Greece, which in not-so-distant generations was a very homogenous nation, has seen a rise in immigration, mostly undocumented. Or at least that’s how many Greeks imagine their national mythology: Ethnic Greeks tend to be light-skinned, speak Greek, and subscribe to the Greek Orthodox faith. They have no history of their own ancestors immigrating to frame this new immigration as just the next wave.
In recent years the wave of immigration has taken advantage of the long, unguarded coastline to enter the country. The immigrants are mostly dark-skinned, not native speakers of Greek and aren’t Christian. There is no significant community of previous immigrants like them who have become established, so there are no networks for them to fit into and become established themselves.
Marginalized, they sink into poverty, take menial jobs and indeed often turn to crime. Resentment arises, and blame for any crime gets attached to this new group. As an unfortunate result, Golden Dawn can attract votes with their campaign slogans like “So we can rid this land of filth.”
Key to the rise of the Nazis were the brownshirts, a paramilitary group that intimidated people into silence, broke up the meetings of opponents and used violence against perceived enemies.
Golden Dawn has a less organized approach, but violent incidents attributed to them are not rare. Kathimerini’s English edition for May 27 told the story of the impending trial of an arsonist who allegedly burned down a bar in Athens belonging to an immigrant group. The accused indicated he was part of a citizen’s patrol, a self-formed group that conducts regular patrols around the clock in their neighborhood, one with a large migrant population. He allegedly told police the arson was for “the common good.”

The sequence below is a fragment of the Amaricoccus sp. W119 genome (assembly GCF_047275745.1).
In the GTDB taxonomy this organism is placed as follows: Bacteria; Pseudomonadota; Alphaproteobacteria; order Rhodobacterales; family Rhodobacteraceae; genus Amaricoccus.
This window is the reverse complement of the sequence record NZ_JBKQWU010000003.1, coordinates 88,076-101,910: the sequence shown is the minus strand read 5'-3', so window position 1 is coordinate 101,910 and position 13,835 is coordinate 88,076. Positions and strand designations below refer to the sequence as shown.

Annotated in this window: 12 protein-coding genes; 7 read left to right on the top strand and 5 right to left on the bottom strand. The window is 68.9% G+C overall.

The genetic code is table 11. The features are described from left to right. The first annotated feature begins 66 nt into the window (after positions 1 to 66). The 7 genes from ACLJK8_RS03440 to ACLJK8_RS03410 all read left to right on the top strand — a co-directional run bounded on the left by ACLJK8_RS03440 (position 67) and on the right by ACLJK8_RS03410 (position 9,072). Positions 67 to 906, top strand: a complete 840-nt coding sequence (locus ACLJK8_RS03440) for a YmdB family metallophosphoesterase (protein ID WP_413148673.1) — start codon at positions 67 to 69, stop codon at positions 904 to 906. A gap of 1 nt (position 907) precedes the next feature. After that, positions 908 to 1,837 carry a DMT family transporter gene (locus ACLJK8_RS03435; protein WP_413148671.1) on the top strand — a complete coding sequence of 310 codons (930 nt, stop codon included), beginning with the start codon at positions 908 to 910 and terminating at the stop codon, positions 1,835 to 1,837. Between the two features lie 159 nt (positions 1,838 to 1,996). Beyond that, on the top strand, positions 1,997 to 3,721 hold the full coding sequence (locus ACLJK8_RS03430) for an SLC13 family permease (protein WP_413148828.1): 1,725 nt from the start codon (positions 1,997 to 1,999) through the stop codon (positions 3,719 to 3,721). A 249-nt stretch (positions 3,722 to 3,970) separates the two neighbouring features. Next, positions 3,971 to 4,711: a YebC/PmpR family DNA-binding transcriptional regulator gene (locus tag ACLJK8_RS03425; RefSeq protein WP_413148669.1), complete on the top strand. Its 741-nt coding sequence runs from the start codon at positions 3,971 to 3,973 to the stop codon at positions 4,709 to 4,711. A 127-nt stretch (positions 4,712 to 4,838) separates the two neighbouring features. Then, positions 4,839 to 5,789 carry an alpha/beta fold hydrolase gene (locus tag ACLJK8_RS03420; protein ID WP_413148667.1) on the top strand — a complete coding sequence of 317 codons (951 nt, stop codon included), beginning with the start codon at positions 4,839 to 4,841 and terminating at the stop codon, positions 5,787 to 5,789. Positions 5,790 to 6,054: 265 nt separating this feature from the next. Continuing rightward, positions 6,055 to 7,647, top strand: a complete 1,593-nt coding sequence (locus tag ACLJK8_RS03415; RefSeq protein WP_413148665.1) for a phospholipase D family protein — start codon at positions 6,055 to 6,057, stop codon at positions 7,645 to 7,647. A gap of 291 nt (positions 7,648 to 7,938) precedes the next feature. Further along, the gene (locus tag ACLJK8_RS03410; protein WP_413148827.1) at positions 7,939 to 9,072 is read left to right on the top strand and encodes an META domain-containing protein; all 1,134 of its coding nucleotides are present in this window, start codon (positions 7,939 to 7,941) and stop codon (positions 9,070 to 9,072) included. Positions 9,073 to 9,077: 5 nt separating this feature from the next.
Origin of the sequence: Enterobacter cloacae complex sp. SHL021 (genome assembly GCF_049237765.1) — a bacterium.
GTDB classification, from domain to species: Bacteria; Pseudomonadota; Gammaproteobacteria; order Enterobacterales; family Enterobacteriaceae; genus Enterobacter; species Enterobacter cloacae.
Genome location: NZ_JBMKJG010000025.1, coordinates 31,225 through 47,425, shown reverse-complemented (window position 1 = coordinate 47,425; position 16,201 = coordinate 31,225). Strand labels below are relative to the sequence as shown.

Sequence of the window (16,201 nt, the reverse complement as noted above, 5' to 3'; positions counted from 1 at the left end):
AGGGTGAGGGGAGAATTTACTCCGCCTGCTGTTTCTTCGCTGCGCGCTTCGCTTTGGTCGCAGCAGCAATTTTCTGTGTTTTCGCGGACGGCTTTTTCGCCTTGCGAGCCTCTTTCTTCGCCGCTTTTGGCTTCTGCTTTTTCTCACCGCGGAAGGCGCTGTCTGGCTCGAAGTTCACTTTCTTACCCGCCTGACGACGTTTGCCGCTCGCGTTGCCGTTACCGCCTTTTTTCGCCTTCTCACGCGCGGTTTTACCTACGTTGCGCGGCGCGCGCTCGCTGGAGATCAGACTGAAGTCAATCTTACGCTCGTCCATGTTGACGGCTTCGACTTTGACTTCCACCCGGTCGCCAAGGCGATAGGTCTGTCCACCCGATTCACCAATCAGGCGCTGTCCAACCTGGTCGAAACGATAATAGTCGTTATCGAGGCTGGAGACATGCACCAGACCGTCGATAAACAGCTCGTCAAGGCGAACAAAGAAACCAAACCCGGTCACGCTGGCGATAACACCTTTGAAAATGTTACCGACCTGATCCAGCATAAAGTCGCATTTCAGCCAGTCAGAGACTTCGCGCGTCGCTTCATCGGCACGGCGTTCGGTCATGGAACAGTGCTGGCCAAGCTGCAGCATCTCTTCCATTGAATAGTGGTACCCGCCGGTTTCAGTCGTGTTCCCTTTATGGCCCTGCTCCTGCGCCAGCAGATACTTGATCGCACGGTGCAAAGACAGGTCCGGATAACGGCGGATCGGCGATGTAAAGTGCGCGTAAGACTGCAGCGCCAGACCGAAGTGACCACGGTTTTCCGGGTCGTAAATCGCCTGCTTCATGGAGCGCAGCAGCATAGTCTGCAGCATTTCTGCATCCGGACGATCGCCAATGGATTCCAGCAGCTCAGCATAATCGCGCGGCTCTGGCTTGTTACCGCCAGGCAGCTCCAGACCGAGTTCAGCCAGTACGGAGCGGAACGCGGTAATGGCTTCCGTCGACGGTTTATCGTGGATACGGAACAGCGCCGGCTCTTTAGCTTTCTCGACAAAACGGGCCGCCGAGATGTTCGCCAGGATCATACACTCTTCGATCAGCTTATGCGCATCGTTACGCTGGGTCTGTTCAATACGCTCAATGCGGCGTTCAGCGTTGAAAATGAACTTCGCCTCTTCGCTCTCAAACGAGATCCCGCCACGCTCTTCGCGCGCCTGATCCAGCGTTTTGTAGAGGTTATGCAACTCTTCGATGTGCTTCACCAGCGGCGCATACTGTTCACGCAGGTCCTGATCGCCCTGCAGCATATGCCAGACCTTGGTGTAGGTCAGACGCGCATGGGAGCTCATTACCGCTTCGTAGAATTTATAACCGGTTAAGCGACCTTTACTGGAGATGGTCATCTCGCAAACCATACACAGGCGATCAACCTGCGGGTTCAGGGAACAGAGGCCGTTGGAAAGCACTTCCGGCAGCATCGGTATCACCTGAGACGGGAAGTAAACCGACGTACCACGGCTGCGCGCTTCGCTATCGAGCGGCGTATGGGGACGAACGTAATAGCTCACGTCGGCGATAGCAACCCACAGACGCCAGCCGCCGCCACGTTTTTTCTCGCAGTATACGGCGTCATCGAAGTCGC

This particular person may not actually be a member of Golden Dawn, but officials from the party rushed to support him. Other groups who have committed a number of violent acts are directly associated with the party. The same Kathimerini story reported on clashes with an anarchist group at a recent demonstration.
Threats against the growing Muslim community are also common. A Muslim organization reported a letter threatening that they will be “slaughtered like chickens” if they don’t leave Greece, and Golden Dawn is openly organizing to stop the construction of a mosque in Athens. Many other incidents of threats, beatings and burnings have taken place.
Golden Dawn members of the Greek parliament have been using their immunity from arrest to carry guns into the parliament building, flouting a ban. This is an action even the NRA has not advocated in the United States. It is hard to see what purpose this could serve but to intimidate those who disagree. One thinks of brownshirts ringing the Reichstag in 1933 to intimidate MPs into voting for Hitler.
The right wing and the State
Golden Dawn only polls at around 10 percent and a majority of Greeks express opposition to the group. Why, then, do they seem to be so influential?
There is more to the phenomenon of Golden Dawn — including their media strategy and the long history of intertwining of right wing groups and the State. That will be the subject of next week’s report.
The views expressed in this article are the author’s own and do not necessarily reflect Mint Press News editorial policy.